Bradley Klahn on preparing for the French Open

Bradley Klahn on preparing for the French Open

Bradley Klahn shares his thoughts with Team HOTSHOT before he competes in the 2022 French Open tennis championship.

Before Roland Garros, It had been over nineteen months since I last competed on the ATP Tour. After undergoing my third back surgery in December 2020, there was much uncertainty about my ability to return to professional tennis. Through months and months of rehab, I gave myself a chance to hit again and stepped foot on a court in January 2022 with a renewed determination to make my return to the tour a reality.

Each month since January has been a progressive step forward, increasing the load my body can withstand until I reached my normal training volume in early March. 

What did I do to prepare my body?


The day of the week was often blurry, with each day looking monotonously similar. 30-45 minutes at the start of the day on the physio table to make sure all the joints were mobile and my muscles loose. 


I took my HOTSHOT for Muscle Soreness after the table work and 1-1.5 hours in the gym followed, consisting of a blend of weights, dynamic movements, and conditioning to regain some of the speed and strength I lost after surgery. 

All this was done to prepare my body to maximize the 1.5-2 hours a day I spent on court honing the skills, strategy and movement I know is required to have a fighting chance on court against the best in the world. 


The day’s never complete without 30-45 minutes of stretching and a contrast bath (alternating every few minutes between hot and cold tubs), as well as a massage 1-2 days a week. 


Add in Pilates on the weekends to count as an “active recovery” day and you have yourself a typical training week.

What were some of the other challenges?

The schedule laid out above doesn’t account for the mental toll of coming back from surgery and asking the body to perform at the same level you’re accustomed to before the injury. Some days my body wasn’t where I needed it to be, and it turned into an unplanned off day, which was the toughest mentally because I would feel lost and like I was falling behind. 

Some weeks I felt like I was back to square one, running through workouts I had done 2-3 months out of surgery. Slowly, however, those recovery periods shortened and I gained more confidence in my ability to adapt and respond.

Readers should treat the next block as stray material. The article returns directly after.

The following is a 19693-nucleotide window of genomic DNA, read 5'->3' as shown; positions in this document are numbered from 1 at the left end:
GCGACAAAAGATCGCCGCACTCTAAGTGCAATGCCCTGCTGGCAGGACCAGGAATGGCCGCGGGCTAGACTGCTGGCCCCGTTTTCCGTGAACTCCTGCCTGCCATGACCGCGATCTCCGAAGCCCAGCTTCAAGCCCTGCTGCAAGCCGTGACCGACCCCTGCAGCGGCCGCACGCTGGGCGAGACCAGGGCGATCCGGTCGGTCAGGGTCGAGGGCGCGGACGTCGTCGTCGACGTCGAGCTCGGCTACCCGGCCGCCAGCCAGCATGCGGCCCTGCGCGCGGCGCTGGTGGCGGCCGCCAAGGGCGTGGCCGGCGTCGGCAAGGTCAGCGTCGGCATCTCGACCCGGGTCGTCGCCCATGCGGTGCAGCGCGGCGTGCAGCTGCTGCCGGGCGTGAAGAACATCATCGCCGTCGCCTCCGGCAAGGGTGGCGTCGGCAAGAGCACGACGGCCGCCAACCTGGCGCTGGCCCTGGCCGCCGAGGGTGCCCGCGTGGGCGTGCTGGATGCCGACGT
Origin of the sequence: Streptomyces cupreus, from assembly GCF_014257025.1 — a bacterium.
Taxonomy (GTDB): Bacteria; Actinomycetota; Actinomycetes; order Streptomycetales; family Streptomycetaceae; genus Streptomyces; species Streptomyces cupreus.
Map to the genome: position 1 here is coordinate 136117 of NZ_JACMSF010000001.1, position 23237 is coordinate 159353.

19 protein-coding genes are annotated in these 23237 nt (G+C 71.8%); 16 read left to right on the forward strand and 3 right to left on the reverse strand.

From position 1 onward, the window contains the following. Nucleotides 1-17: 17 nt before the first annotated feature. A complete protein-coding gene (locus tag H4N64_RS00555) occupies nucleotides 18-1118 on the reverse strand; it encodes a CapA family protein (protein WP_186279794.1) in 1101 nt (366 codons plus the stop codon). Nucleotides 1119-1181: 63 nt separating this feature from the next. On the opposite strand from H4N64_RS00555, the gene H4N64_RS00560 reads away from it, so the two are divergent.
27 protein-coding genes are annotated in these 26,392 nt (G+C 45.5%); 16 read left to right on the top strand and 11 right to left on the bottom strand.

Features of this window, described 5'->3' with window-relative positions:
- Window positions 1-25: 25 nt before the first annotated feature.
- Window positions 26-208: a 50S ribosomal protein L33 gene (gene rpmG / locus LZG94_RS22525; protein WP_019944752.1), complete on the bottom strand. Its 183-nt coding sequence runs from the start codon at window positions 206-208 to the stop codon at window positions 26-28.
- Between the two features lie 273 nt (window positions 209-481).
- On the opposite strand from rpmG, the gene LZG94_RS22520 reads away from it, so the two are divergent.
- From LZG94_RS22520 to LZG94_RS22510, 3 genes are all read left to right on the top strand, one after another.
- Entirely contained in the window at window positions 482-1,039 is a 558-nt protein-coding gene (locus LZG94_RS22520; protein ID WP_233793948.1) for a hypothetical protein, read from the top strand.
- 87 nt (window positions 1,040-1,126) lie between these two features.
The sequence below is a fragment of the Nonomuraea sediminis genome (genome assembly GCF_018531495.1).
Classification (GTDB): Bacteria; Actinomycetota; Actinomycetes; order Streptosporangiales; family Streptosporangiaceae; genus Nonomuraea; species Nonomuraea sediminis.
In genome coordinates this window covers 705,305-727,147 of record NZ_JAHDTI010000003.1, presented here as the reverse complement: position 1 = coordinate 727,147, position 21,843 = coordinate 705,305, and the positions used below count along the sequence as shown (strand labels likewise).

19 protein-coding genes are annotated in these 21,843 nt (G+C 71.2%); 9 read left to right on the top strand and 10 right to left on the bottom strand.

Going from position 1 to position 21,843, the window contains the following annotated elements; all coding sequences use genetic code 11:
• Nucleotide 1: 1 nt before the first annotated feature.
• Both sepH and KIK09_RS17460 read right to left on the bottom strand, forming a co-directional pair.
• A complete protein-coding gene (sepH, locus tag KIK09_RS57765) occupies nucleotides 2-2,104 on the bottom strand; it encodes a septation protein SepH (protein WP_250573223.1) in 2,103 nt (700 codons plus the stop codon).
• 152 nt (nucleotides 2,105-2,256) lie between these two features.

After experiencing a similar process returning from surgery in 2016, I knew the importance of a firm date to shoot for my return. I had put in the work for over a year and it was time to trust the work. 

I circled Roland Garros on my calendar. 


Clay has always been my weakest surface. 

Last time, I started at the challenger tour in qualifying, trying to build confidence by playing as many matches as possible in a lower-stakes environment. Now, I will be starting back on tour at one of the four majors on my weakest surface. 

When I thought about this choice though, it’s the right and obvious call. This comeback isn’t about achieving a certain ranking or winning a certain number of matches. It’s about rewriting a story, creating a new narrative in a place that has been a struggle for me over the years. With this in mind, and my goal to break down barriers, what better place to do that than Paris? 

As I write this from my seat on the flight to Paris, I’m overcome with emotion, realizing this day has finally come. I’m returning to the tour to do what I love for the first time in 19 months. The only goals I have for this event are to soak in every emotion and memory from this experience, stay healthy, and compete my tail off. 

I feel that childish exuberance again that I had when I first started playing tennis. This is what I dreamed of as a kid growing up, to compete in majors. The road may have been bumpy, but I’m back and can’t wait.

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